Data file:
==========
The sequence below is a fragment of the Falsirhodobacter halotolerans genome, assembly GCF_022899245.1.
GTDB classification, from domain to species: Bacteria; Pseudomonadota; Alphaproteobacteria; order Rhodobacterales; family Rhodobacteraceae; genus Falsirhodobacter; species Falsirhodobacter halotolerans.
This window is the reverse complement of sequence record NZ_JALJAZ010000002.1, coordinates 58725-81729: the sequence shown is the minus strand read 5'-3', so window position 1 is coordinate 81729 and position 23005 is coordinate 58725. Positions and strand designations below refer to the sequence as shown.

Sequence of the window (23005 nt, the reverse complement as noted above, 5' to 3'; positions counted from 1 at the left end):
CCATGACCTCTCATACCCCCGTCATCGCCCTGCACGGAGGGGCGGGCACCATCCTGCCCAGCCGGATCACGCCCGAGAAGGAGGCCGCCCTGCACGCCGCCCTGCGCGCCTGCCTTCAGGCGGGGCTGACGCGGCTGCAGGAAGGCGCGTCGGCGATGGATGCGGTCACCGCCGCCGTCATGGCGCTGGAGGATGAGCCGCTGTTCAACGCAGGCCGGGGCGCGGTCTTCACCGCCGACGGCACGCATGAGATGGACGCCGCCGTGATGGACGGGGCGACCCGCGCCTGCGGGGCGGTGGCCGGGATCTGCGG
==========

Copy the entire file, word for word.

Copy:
The sequence below is a fragment of the Falsirhodobacter halotolerans genome, assembly GCF_022899245.1.
GTDB classification, from domain to species: Bacteria; Pseudomonadota; Alphaproteobacteria; order Rhodobacterales; family Rhodobacteraceae; genus Falsirhodobacter; species Falsirhodobacter halotolerans.
This window is the reverse complement of sequence record NZ_JALJAZ010000002.1, coordinates 58725-81729: the sequence shown is the minus strand read 5'-3', so window position 1 is coordinate 81729 and position 23005 is coordinate 58725. Positions and strand designations below refer to the sequence as shown.

Sequence of the window (23005 nt, the reverse complement as noted above, 5' to 3'; positions counted from 1 at the left end):
CCATGACCTCTCATACCCCCGTCATCGCCCTGCACGGAGGGGCGGGCACCATCCTGCCCAGCCGGATCACGCCCGAGAAGGAGGCCGCCCTGCACGCCGCCCTGCGCGCCTGCCTTCAGGCGGGGCTGACGCGGCTGCAGGAAGGCGCGTCGGCGATGGATGCGGTCACCGCCGCCGTCATGGCGCTGGAGGATGAGCCGCTGTTCAACGCAGGCCGGGGCGCGGTCTTCACCGCCGACGGCACGCATGAGATGGACGCCGCCGTGATGGACGGGGCGACCCGCGCCTGCGGGGCGGTGGCCGGGATCTGCGG